There is danger when you scroll through the Poshmark “vintage” tag with the intent to not purchase anything, because you very well might just find something to purchase. And when you’re looking at vintage items (especially when you find one for a good price) you know you might never find anything like it ever again. I’m not usually an impulse buyer, but when I saw this little vintage fur fellow in excellent condition, I decided he had to come and live with me.
I know that feelings run high when it comes to fur, and some people might find wearing a fox fur stole macabre, but I quite like this little guy. Fur collars and stoles with the head and tails were very popular through the first half of the 20th century, and in my vintage Sears catalogue books they have quite a few available in the 1920’s and 30’s. In a world of PVC and polyester, where fur, and even leather, has started to become taboo, it is strange to see advertisements for furs that can’t be mistaken as anything but dead animals.
I haven’t had an occasion to wear him out, so I had to create my own occasion for his debut. I actually don’t know whether I will ever wear him; I think he would need a very particular occasion, and he is kind of hard to wear because of where the clasp goes. I’m also a little concerned that despite the fact he is in great vintage condition, furs do become fragile with age and I don’t want damage him through pulling and strain.
Anyway, the moral of this story is: don’t browse through vintage clothing unless you are fully prepared to bring some pieces into your collection!
I know that many people don’t like the cold and dark of winter, but I can’t bring myself to hate the season. As much as I sometimes find the cold and snow to be too much, I also can’t imagine living without four distinct seasons. Though perhaps I could do with a bit more daylight…
Each season has it’s own unique fashion needs, and winter is the one where all of the lovely outerwear can shine! Here’s a peak at some of favourite magazine tear sheets that I have saved in my fashion scrapbook, all featuring some gorgeous winter appropriate pieces!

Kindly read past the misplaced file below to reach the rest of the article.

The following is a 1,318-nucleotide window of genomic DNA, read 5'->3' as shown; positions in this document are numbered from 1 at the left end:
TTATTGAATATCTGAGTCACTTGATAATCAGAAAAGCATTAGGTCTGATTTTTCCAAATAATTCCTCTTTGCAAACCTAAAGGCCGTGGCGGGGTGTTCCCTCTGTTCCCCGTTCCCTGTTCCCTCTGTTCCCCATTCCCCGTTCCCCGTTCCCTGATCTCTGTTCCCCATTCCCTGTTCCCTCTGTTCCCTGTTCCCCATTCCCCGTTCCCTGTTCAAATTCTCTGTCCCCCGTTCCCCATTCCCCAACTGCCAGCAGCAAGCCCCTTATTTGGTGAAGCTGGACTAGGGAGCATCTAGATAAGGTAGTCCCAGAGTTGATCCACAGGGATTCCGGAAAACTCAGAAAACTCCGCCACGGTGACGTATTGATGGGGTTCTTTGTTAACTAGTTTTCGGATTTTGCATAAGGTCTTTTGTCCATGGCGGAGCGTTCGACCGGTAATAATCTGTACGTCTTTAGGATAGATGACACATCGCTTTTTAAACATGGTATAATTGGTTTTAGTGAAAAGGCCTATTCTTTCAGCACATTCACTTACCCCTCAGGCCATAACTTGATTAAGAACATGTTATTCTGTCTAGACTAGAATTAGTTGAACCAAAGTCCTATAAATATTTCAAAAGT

Both of these images above are from a Vogue magazine- I think they are both from the same 90’s one. I love the detail of the garments and the elegance of the photography.
There’s no better time to wear fur than in the winter!
This is one of my favourite fashion ads, found in another Vogue magazine, for all the elegant yet still fun fur coats! I’m not sure I would call new furs a “responsible choice” as the ad claims, unless I knew for sure where they were coming from, but I definitely love the wearing of vintage furs. The leopard printed one below is gorgeous. I would love to find a good 1960’s leopard print fur coat someday….
Wool is another fibre perfect for cold weather and these pieces below are so interesting. That dress with an integrated cape is gorgeous!
Finally, some dramatic silhouettes for the winter months! I do love the look of black opaque tights paired with a simple skirt and blouse.
Well, that’s all for today. Which is your favourite? Do you like to collect magazine tearsheets?
I am back today with a Part Two in this series of my favourite film fashion inspiration: this time with the costumes of Jane Eyre (2011)! You can find Part One about Miss Potter, here.
One of my favourite books of all time is Jane Eyre, by Charlotte Bronte. I first read it in Grade Nine, for a book study, and fell in love with the heroine of the book’s title, Jane Eyre. Jane Eyre was published in 1847, although the time period in which the story itself takes place is a bit unclear. Most film adaptations place the story either in the same decade the book was published, the 1840’s, or slightly farther back in the 1830’s. The only film version of Jane Eyre that I have watched is the 2011 one directed by Cary Fukunaga starring Mia Wasikowska and Michael Fassbender. The costume designer for this film was Michael O’Connor and I absolutely love what he designed for this film: the attention to detail in each character’s wardrobe means you never run out of interesting elements to look at.